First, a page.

It beat charities working in disaster relief and homelessness.
The British Pregnancy Advisory Service (bpas) has won the Times Charity of the Year Award for charities with an income of more than £10 million. The organisation tweeted that it was “completely thrilled & delighted to have won charity of the year”, coming ahead of charities such as the Disaster Relief Fund.
Bpas, the largest provider of abortion in the UK, is spearheading the campaign to decriminalise abortion, which would take abortion outside of the law and leave women more vulnerable to the unscrupulous abortion industry.
“It seems astonishing that an organisation like bpas should win a charity of the year award ahead of charities who work in disaster zones, with the homeless, and with ex-offenders,” said
Alithea Williams of SPUC in a press release. “Whatever one’s view on abortion, bpas is promoting an extreme agenda that most of the public find abhorrent.”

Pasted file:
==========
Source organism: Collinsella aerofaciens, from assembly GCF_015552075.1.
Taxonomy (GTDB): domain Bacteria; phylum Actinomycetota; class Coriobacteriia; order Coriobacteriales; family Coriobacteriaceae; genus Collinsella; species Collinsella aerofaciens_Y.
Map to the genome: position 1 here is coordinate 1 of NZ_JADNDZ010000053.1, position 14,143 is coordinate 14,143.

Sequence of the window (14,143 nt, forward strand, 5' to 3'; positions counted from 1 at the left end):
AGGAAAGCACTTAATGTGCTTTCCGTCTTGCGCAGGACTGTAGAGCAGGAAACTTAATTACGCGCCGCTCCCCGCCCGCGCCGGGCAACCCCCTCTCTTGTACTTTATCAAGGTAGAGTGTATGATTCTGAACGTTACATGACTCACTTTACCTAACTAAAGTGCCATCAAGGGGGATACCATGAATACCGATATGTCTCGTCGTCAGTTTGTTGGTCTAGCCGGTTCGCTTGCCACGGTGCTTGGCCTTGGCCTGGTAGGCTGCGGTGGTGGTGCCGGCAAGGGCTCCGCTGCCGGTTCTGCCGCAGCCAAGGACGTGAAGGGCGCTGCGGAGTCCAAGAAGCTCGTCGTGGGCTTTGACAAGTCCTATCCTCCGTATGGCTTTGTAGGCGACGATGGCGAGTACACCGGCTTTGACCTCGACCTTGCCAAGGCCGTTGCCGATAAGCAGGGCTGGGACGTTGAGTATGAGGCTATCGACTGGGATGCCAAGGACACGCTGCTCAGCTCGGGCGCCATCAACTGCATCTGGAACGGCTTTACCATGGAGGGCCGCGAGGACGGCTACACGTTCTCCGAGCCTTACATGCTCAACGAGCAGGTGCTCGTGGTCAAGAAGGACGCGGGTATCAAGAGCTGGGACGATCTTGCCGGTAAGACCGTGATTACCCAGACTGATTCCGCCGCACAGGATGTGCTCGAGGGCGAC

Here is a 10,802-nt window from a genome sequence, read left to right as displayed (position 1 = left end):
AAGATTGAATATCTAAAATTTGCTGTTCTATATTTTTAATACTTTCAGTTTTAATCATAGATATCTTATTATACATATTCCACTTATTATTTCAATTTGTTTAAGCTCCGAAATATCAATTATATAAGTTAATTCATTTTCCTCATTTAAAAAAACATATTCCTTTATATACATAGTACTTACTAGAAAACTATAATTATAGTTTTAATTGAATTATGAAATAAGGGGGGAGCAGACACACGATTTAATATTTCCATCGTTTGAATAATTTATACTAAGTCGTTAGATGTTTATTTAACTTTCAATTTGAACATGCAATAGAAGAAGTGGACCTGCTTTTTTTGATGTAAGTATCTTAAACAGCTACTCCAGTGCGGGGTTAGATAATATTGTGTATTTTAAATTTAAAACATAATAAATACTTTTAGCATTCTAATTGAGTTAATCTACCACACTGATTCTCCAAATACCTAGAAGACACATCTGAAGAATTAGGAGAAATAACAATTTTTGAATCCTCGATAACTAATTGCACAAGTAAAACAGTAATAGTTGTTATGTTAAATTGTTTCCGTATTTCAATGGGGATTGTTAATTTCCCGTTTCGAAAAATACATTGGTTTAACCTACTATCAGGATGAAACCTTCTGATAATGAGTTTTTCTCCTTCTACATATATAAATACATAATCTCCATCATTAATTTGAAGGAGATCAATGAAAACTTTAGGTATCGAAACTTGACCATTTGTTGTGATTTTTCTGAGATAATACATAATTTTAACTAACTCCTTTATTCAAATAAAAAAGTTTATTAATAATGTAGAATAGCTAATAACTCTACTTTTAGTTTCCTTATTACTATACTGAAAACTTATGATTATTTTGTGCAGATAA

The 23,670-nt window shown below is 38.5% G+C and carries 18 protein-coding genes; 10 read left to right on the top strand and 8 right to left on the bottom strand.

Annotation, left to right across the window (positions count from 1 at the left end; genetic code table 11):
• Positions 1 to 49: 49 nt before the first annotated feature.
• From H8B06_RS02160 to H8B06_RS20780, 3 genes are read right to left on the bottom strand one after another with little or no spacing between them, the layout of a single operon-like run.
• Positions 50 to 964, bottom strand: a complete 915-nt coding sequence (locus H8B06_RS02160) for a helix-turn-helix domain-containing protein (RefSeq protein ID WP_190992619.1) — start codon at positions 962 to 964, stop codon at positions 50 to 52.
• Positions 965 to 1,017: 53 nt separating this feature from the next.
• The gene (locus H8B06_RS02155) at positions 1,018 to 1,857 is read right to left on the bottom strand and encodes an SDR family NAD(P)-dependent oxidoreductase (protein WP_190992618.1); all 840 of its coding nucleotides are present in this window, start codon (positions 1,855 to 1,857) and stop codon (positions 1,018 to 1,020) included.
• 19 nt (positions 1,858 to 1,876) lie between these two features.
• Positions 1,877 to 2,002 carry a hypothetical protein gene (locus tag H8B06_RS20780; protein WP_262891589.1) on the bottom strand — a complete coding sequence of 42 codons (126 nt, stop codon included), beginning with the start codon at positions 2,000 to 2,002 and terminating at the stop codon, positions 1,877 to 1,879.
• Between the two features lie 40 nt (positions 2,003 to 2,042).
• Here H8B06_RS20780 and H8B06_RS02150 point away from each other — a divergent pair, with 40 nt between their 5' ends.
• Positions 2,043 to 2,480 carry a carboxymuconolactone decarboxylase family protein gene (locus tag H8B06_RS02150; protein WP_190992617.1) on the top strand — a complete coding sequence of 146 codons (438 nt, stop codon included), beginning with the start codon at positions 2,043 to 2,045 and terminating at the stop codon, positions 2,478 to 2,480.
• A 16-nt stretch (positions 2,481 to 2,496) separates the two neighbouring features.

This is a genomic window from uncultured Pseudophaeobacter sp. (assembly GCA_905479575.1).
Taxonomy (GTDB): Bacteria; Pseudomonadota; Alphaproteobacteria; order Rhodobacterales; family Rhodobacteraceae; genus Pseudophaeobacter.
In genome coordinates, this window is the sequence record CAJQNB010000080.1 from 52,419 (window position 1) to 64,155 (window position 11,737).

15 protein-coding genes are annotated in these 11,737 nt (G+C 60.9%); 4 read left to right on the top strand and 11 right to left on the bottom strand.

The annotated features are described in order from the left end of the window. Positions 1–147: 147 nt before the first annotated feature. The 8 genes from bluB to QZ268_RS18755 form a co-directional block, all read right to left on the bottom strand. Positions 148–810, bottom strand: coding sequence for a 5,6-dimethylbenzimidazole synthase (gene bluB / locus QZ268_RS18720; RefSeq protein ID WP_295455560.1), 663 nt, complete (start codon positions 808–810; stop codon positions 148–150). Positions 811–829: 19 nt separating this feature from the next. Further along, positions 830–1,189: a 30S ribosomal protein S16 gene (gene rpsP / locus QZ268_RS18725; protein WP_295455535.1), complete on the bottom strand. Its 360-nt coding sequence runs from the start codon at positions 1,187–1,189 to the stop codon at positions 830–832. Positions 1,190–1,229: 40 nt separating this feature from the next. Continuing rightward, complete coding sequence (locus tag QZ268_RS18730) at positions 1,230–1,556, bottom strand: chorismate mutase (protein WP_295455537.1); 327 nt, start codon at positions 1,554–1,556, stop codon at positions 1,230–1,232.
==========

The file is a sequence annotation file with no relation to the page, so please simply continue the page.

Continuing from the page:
Abortion for baby girls up to birth
Bpas CEO Ann Furedi recently caused widespread outrage when she told the hosts of ITV’s Loose Women that a decision to have an abortion based on the gender of the baby is “always down to the woman.” In the same interview, she argued that abortion was a form of birth control, and that the current 24 week limit should be removed.
The most recent survey of British views on abortion found that 89% of the general population and 91% of women agree that gender-selective abortion should be explicitly banned by the law. It also revealed that 99% of the public oppose the abortion limit being raised to birth.
The organisation’s Merseyside clinic was recently slammed by the Care Quality Commission after 11 women were transferred for emergency hospital treatment after suffering serious injuries between January 2013 – March 2016.
The report also highlighted a catalogue of safety issues, including infection control procedures not being followed, no effective systems being in place to ensure resuscitation equipment was regularly checked to protect patients from avoidable harm, and incidents not being properly investigated.